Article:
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  1. Fitch, T. ; Lamm, C. ; Leder, H. ; Teßmar-Raible, K. (Ed.)
    Is analogical reasoning a task that must be learned to solve from scratch by applying deep learning models to massive numbers of reasoning problems? Or are analogies solved by computing similarities between structured representations of analogs? We address this question by comparing human performance on visual analogies created using images of familiar three-dimensional objects (cars and their subregions) with the performance of alternative computational models. Human reasoners achieved above-chance accuracy for all problem types, but made more errors in several conditions (e.g., when relevant subregions were occluded). We compared human performance to that of two recent deep learning models (Siamesemore »Network and Relation Network) directly trained to solve these analogy problems, as well as to that of a compositional model that assesses relational similarity between part-based representations. The compositional model based on part representations, but not the deep learning models, generated qualitative performance similar to that of human reasoners.« less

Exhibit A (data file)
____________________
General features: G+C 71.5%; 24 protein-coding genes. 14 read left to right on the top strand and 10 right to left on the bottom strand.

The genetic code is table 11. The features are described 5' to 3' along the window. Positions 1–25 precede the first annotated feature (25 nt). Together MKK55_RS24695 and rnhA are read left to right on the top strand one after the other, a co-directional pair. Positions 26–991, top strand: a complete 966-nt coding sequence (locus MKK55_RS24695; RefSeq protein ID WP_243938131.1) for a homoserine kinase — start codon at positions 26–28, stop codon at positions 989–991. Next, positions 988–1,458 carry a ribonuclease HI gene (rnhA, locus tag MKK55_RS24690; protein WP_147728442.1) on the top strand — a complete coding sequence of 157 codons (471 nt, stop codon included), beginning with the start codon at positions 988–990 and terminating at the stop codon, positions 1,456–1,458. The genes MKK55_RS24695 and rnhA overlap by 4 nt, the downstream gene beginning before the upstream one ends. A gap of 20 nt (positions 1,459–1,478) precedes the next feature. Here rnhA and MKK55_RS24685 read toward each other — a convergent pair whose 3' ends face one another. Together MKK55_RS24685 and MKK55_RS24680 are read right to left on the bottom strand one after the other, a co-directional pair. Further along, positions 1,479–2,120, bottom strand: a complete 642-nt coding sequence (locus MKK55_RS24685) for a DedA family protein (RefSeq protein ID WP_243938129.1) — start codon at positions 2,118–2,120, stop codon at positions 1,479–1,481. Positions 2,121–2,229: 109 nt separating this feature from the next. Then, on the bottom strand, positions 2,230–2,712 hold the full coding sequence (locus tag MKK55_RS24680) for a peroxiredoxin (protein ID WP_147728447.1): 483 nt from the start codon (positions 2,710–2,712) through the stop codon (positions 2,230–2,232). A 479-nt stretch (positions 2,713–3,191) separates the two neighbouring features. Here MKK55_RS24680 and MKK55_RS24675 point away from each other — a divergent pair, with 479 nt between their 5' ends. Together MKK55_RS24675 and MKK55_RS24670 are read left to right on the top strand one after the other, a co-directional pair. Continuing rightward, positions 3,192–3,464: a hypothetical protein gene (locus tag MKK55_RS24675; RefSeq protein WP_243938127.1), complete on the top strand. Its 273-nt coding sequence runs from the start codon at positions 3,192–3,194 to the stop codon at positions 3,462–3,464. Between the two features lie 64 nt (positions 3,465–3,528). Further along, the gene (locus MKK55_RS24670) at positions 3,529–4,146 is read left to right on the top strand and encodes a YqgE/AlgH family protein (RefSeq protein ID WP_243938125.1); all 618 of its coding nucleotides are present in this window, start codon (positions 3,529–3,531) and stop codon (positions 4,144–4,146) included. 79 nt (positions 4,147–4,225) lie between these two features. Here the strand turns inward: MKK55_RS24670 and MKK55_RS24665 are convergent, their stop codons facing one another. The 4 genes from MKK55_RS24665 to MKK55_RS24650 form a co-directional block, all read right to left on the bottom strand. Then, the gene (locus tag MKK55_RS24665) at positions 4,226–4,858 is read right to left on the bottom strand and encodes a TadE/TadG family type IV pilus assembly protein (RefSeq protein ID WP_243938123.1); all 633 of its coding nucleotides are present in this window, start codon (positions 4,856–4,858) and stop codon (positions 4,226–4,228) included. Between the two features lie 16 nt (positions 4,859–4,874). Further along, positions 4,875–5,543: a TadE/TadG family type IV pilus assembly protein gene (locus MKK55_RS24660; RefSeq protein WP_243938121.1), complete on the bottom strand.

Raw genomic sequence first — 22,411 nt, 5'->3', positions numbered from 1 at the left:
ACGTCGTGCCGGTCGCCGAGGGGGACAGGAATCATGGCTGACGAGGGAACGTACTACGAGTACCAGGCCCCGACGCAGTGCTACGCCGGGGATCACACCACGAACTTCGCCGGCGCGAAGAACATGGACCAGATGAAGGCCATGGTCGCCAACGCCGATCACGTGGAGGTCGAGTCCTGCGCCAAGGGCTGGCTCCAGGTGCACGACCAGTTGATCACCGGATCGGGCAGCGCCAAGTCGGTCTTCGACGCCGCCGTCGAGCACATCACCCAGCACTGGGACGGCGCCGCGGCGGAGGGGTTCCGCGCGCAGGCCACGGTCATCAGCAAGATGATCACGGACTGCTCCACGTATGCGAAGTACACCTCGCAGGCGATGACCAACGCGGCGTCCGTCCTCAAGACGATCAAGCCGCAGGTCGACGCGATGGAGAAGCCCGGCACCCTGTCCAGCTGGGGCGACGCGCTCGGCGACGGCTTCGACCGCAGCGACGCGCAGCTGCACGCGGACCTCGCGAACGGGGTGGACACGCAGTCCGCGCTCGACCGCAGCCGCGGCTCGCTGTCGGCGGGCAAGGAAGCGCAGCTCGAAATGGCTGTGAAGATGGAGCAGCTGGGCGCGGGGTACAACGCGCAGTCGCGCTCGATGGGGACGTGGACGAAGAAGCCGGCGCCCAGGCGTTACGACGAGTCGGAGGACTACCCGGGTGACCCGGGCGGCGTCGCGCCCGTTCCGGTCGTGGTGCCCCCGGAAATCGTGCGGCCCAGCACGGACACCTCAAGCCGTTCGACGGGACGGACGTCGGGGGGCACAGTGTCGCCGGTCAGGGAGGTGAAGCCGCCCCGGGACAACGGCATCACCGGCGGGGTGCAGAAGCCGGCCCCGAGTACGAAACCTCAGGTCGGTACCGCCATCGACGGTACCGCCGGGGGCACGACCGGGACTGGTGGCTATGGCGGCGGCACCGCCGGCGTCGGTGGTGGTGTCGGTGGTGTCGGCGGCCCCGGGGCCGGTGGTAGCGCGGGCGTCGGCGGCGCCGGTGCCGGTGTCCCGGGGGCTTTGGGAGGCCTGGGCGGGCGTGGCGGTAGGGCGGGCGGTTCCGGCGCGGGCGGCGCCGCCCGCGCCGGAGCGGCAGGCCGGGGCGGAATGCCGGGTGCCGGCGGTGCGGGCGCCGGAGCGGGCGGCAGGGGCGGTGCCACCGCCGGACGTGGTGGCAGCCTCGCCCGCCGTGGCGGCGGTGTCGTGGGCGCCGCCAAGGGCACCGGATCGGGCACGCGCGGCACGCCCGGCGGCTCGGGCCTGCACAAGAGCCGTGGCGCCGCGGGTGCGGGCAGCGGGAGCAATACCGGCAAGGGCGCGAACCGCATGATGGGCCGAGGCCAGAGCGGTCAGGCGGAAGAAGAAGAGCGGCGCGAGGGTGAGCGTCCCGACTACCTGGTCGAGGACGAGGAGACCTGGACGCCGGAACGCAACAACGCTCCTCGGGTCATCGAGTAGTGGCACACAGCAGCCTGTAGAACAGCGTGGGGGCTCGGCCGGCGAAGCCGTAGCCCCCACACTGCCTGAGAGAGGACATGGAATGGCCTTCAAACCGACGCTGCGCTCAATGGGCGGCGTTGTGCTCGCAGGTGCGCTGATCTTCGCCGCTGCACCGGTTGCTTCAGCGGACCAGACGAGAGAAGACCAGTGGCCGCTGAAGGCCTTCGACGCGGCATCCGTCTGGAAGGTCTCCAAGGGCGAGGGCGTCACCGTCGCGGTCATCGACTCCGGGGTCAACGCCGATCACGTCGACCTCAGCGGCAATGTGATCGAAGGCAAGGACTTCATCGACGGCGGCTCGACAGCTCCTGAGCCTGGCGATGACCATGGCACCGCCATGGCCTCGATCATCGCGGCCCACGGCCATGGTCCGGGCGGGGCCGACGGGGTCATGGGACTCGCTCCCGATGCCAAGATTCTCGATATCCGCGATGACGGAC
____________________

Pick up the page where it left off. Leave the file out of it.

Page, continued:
2. We report a first effort to model the solution of meaningful four-term visual analogies, by combining a machine-vision model (ResNet50-A) that can classify pixel-level images into object categories, with a cognitive model (BART) that takes semantic representations of words as input and identifies semantic relations instantiated by a word pair. Each model achieves above-chance performance in selecting the best analogical option from a set of four. However, combining the visual and the semantic models increases analogical performance above the level achieved by either model alone. The contribution of vision to reasoning thus may extend beyond simply generating verbal representations frommore »images. These findings provide a proof of concept that a comprehensive model can solve semantically-rich analogies from pixel-level inputs.« less